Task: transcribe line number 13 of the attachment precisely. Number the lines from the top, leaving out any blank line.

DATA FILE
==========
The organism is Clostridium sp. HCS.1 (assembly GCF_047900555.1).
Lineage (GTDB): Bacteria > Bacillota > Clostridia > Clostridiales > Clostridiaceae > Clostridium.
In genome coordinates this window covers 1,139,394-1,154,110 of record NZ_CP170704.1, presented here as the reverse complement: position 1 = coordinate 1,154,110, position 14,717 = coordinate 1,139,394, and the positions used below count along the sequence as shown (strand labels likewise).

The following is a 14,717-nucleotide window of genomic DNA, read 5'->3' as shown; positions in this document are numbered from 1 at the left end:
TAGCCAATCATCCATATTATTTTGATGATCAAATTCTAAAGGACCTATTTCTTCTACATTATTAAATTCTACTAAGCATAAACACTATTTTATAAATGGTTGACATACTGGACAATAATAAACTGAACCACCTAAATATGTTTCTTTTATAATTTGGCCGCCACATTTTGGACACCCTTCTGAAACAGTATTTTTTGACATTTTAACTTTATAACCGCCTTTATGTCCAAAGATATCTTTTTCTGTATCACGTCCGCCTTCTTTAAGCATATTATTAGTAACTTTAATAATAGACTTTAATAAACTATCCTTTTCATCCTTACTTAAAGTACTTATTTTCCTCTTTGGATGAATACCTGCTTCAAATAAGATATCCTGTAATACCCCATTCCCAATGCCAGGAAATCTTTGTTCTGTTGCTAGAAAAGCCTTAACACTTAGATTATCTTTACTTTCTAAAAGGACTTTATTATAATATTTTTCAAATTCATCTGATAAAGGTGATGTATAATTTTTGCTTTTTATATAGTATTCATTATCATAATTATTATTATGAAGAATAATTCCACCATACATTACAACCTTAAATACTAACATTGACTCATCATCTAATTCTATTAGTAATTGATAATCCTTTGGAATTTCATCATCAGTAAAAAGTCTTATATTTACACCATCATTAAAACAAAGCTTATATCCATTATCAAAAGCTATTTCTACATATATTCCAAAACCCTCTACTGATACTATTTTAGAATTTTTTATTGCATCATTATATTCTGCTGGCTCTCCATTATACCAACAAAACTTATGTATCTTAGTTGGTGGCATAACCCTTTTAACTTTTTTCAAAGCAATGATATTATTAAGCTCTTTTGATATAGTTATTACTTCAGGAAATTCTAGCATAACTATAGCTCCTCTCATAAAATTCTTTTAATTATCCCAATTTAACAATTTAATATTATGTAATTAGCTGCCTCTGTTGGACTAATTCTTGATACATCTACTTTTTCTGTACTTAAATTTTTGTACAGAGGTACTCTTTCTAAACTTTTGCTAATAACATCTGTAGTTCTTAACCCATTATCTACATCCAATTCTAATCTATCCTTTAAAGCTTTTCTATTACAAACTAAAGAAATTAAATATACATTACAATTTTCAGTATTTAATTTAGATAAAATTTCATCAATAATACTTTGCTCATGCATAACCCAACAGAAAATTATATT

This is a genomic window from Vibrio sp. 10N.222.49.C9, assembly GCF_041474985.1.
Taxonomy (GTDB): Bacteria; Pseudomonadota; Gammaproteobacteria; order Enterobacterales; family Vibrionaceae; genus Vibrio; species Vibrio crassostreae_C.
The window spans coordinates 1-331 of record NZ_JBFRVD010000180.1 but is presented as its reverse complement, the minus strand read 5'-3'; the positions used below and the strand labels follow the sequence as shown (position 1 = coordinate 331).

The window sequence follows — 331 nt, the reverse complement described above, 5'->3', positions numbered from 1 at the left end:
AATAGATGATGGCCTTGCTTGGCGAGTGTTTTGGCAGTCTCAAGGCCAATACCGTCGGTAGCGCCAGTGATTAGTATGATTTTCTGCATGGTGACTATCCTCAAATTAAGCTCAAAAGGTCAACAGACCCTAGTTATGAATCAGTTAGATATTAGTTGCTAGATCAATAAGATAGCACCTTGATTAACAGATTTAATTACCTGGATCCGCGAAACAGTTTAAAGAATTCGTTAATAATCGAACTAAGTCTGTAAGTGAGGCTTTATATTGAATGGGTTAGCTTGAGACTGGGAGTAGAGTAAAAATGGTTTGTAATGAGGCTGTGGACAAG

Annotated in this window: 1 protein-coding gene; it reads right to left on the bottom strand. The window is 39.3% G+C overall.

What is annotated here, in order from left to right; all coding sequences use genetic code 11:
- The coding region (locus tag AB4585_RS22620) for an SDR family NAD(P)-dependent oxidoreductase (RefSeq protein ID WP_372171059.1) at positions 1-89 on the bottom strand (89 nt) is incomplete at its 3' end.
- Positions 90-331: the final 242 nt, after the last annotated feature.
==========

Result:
- The coding region (locus tag AB4585_RS22620) for an SDR family NAD(P)-dependent oxidoreductase (RefSeq protein ID WP_372171059.1) at positions 1-89 on the bottom strand (89 nt) is incomplete at its 3' end.